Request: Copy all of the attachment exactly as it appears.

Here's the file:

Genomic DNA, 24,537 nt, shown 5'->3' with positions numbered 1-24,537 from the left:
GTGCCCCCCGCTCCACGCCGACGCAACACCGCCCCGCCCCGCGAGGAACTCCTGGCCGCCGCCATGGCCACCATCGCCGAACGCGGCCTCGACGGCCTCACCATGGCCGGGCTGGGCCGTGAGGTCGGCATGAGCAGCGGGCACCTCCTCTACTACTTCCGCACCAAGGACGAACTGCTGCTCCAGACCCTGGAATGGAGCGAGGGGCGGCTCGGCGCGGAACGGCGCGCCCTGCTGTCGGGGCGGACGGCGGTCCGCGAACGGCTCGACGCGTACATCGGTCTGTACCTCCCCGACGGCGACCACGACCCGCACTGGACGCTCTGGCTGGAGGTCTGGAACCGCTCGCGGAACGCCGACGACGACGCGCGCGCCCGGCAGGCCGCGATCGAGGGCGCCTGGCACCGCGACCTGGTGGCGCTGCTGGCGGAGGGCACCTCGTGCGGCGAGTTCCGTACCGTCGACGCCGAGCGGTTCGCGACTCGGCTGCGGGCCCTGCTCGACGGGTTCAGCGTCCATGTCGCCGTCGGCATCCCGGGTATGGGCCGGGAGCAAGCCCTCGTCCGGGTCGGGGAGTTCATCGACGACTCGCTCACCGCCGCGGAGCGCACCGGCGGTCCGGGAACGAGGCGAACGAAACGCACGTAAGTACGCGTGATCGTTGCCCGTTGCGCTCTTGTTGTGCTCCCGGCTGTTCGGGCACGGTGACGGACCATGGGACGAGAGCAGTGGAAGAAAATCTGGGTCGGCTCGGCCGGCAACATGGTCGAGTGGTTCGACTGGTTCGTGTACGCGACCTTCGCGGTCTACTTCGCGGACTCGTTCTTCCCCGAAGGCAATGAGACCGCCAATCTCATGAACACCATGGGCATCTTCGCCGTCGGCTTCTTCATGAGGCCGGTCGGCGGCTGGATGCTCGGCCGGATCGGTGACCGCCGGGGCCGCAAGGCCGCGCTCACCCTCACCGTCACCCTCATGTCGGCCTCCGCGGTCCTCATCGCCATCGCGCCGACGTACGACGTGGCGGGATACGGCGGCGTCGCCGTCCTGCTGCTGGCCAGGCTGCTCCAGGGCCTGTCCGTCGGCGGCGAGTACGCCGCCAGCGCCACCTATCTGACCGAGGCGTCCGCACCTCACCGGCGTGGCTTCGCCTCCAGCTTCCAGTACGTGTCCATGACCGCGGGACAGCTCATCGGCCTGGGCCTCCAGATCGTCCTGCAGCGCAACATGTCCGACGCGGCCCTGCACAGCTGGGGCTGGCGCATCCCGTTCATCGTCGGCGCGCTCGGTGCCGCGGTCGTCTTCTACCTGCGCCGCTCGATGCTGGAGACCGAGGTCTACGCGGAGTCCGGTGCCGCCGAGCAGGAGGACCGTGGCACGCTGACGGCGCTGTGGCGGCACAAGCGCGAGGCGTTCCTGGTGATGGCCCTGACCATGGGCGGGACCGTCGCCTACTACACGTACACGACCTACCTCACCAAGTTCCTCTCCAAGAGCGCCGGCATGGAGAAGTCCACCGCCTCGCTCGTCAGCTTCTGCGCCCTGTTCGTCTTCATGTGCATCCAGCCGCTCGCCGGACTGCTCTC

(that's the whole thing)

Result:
Genomic DNA, 24,537 nt, shown 5'->3' with positions numbered 1-24,537 from the left:
GTGCCCCCCGCTCCACGCCGACGCAACACCGCCCCGCCCCGCGAGGAACTCCTGGCCGCCGCCATGGCCACCATCGCCGAACGCGGCCTCGACGGCCTCACCATGGCCGGGCTGGGCCGTGAGGTCGGCATGAGCAGCGGGCACCTCCTCTACTACTTCCGCACCAAGGACGAACTGCTGCTCCAGACCCTGGAATGGAGCGAGGGGCGGCTCGGCGCGGAACGGCGCGCCCTGCTGTCGGGGCGGACGGCGGTCCGCGAACGGCTCGACGCGTACATCGGTCTGTACCTCCCCGACGGCGACCACGACCCGCACTGGACGCTCTGGCTGGAGGTCTGGAACCGCTCGCGGAACGCCGACGACGACGCGCGCGCCCGGCAGGCCGCGATCGAGGGCGCCTGGCACCGCGACCTGGTGGCGCTGCTGGCGGAGGGCACCTCGTGCGGCGAGTTCCGTACCGTCGACGCCGAGCGGTTCGCGACTCGGCTGCGGGCCCTGCTCGACGGGTTCAGCGTCCATGTCGCCGTCGGCATCCCGGGTATGGGCCGGGAGCAAGCCCTCGTCCGGGTCGGGGAGTTCATCGACGACTCGCTCACCGCCGCGGAGCGCACCGGCGGTCCGGGAACGAGGCGAACGAAACGCACGTAAGTACGCGTGATCGTTGCCCGTTGCGCTCTTGTTGTGCTCCCGGCTGTTCGGGCACGGTGACGGACCATGGGACGAGAGCAGTGGAAGAAAATCTGGGTCGGCTCGGCCGGCAACATGGTCGAGTGGTTCGACTGGTTCGTGTACGCGACCTTCGCGGTCTACTTCGCGGACTCGTTCTTCCCCGAAGGCAATGAGACCGCCAATCTCATGAACACCATGGGCATCTTCGCCGTCGGCTTCTTCATGAGGCCGGTCGGCGGCTGGATGCTCGGCCGGATCGGTGACCGCCGGGGCCGCAAGGCCGCGCTCACCCTCACCGTCACCCTCATGTCGGCCTCCGCGGTCCTCATCGCCATCGCGCCGACGTACGACGTGGCGGGATACGGCGGCGTCGCCGTCCTGCTGCTGGCCAGGCTGCTCCAGGGCCTGTCCGTCGGCGGCGAGTACGCCGCCAGCGCCACCTATCTGACCGAGGCGTCCGCACCTCACCGGCGTGGCTTCGCCTCCAGCTTCCAGTACGTGTCCATGACCGCGGGACAGCTCATCGGCCTGGGCCTCCAGATCGTCCTGCAGCGCAACATGTCCGACGCGGCCCTGCACAGCTGGGGCTGGCGCATCCCGTTCATCGTCGGCGCGCTCGGTGCCGCGGTCGTCTTCTACCTGCGCCGCTCGATGCTGGAGACCGAGGTCTACGCGGAGTCCGGTGCCGCCGAGCAGGAGGACCGTGGCACGCTGACGGCGCTGTGGCGGCACAAGCGCGAGGCGTTCCTGGTGATGGCCCTGACCATGGGCGGGACCGTCGCCTACTACACGTACACGACCTACCTCACCAAGTTCCTCTCCAAGAGCGCCGGCATGGAGAAGTCCACCGCCTCGCTCGTCAGCTTCTGCGCCCTGTTCGTCTTCATGTGCATCCAGCCGCTCGCCGGACTGCTCTC